A 3-D infographic illustrating the rise in American incarceration rates now stands at Philadelphia's historic Eastern State Penitentiary, towering 16 feet high and weighing in at 3,500 pounds.
The new permanent installation at Philadelphia's historic Eastern State Penitentiary is a huge bar graph made of steel columns that illustrate the rise in American incarceration rates.
It is part of the former prison's bid to become the unofficial national prison museum.
Towering 16 feet high and weighing 3,500 pounds, the 3-D infographic made of steel and concrete in the penitentiary's exercise yard is hard to miss. It's also hard to misinterpret: the bar graph tracks the American incarceration rate over the 20th century, which has risen exponentially since 1990. Today, the percentage of imprisoned Americans population is three times what it was 40 years ago.
Another side of the sculpture shows incarceration rates among world nations (guess which is highest) and another side shows a breakdown of prison racial demographics (guess which is highest).
"We are very confident -- we can say this as an organization -- that this is not a change in behavior," said Sean Kelley, Eastern State's vice president. "Americans are not more violent, they do not commit more crimes than they did -- in a significant way -- 40 years ago. Our laws have changed, and our policing and prosecution have changed. We are much more committed as a country to send people to prison as a response to crime than we were 40 years ago."
In 1967, John Toth was imprisoned in Eastern State Penitentiary for life for crimes related to bank robbery. When the penitentiary shut down in 1970, he bounced through prisons around the country for the next two decades, released on parole in early 1990s.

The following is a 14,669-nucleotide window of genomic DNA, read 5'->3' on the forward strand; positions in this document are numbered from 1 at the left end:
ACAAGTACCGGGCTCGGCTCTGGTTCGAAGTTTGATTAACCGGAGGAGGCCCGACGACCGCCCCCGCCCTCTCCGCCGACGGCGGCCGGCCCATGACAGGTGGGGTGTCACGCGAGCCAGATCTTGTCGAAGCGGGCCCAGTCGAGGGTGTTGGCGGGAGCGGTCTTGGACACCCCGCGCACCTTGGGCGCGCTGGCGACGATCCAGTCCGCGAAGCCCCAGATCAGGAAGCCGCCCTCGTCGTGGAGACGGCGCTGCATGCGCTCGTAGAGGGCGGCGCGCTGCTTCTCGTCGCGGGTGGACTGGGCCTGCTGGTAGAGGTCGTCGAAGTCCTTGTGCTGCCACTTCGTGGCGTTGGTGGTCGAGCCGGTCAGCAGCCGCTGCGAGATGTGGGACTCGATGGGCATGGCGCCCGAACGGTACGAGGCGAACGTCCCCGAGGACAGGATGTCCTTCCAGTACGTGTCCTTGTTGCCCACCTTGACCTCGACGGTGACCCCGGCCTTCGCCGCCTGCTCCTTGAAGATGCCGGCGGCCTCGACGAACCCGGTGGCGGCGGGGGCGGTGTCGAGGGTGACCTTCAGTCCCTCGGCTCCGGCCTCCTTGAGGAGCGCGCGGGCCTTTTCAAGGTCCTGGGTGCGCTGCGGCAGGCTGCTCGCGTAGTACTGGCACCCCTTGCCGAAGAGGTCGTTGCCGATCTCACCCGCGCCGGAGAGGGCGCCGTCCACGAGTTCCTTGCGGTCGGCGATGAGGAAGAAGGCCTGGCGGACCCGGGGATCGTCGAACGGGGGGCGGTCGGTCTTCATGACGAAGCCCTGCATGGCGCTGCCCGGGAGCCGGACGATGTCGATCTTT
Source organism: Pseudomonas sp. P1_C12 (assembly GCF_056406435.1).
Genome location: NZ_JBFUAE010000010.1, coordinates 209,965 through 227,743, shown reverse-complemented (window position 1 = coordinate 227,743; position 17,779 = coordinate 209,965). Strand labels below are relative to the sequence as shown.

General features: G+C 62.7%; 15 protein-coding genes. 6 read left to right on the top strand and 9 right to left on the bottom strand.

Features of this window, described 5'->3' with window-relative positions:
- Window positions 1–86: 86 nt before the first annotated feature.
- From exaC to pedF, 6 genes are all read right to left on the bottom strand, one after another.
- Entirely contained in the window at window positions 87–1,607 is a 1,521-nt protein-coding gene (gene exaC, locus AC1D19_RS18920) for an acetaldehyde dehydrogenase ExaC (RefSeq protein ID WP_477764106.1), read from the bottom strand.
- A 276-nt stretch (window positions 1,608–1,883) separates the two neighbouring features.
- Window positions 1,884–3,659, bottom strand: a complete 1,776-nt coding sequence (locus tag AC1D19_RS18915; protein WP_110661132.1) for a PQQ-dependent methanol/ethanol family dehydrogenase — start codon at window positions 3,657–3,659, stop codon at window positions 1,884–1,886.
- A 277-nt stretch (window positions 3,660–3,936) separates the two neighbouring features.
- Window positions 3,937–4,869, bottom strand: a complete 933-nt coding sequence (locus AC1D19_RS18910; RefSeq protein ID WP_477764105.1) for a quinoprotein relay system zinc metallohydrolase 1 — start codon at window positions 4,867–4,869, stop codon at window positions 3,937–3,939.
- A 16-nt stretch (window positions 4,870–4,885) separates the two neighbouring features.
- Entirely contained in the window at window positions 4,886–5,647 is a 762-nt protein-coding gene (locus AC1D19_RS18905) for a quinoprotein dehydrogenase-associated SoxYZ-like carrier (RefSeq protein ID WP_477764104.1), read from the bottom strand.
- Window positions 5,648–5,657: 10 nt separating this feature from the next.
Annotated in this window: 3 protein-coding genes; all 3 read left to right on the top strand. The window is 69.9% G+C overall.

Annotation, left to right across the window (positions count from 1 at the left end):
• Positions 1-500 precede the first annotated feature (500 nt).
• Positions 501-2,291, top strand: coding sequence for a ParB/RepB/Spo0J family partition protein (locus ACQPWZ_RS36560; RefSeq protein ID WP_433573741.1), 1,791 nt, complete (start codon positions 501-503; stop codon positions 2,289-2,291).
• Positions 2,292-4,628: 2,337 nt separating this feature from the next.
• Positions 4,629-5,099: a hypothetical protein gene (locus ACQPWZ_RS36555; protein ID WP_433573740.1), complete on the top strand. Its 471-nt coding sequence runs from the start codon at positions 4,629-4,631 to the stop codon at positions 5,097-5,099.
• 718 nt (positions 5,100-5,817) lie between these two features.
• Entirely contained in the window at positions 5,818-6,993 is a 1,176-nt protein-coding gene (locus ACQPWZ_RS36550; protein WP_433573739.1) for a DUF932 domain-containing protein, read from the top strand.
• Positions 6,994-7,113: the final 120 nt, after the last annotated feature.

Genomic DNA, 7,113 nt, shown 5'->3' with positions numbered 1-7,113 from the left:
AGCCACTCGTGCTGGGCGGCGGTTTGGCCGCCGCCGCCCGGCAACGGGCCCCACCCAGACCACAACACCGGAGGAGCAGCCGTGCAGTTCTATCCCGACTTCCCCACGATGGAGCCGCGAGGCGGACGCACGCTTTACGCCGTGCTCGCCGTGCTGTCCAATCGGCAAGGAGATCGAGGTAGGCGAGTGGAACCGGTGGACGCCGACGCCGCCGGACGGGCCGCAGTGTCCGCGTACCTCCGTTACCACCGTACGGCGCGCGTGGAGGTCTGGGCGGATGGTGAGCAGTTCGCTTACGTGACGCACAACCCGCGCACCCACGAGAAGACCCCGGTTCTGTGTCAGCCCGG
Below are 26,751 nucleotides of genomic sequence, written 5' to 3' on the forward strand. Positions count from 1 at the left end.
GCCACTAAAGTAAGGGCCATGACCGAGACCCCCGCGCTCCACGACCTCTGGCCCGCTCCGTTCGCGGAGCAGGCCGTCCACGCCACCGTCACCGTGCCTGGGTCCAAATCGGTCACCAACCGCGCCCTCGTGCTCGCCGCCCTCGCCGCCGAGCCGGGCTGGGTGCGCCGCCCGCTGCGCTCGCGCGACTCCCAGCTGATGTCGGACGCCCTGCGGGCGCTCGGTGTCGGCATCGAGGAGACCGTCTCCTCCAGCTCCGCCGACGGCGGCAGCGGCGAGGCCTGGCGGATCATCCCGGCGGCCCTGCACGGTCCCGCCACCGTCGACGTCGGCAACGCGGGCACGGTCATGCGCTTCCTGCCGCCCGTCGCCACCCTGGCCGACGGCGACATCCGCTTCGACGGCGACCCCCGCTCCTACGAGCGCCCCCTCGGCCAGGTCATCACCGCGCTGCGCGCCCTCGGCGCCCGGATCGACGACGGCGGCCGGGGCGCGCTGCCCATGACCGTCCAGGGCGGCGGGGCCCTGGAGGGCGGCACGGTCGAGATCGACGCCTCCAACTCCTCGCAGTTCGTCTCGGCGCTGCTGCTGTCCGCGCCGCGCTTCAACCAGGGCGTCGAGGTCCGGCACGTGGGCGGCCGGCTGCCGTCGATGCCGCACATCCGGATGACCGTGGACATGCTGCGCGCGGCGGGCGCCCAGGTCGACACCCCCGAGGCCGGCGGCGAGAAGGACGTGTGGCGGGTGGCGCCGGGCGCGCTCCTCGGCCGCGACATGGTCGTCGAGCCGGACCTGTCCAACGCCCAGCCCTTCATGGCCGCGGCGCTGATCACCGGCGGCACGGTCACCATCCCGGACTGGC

During that time he saw the prison population change from hardened criminals to primarily those convicted of summary offenses and lesser crimes.
"When I was here, the people who were here were criminals. There wasn't a person here for domestic violence or selling drugs on the corner," said Toth, standing by the steel graph. "There were people who were rapists, murderers, robbers -- serious. Not like they have today. That's why you get that spike up there."
The steel sculpture, "The Big Graph," is part of Eastern State Penitentiary's ambition to become the ersatz national prison museum. A gigantic talking point, it shows the effects of criminal justice policies set forth by Presidents Johnson (precipitating the "War on Crime"), then Reagan (the "War on Drugs"), then Clinton ("Three Strikes").
"Not all our visitors want to have these conversations, and that is completely fine with us," said Kelley. "We'll still tell the stories of Al Capone's incarceration and the stories of escapes. But we also are thinking this is the place for people who want to see the huge changes in the U.S. criminal justice system. This is the place to have those conversations. So -- yes -- we are definitely throwing our hat in the ring as the national prison museum."
The "Big Graph" cost $70,000 to manufacture and install. Most of that was paid for with revenue from Eastern State's annual haunted house attraction, "Terror Behind the Walls."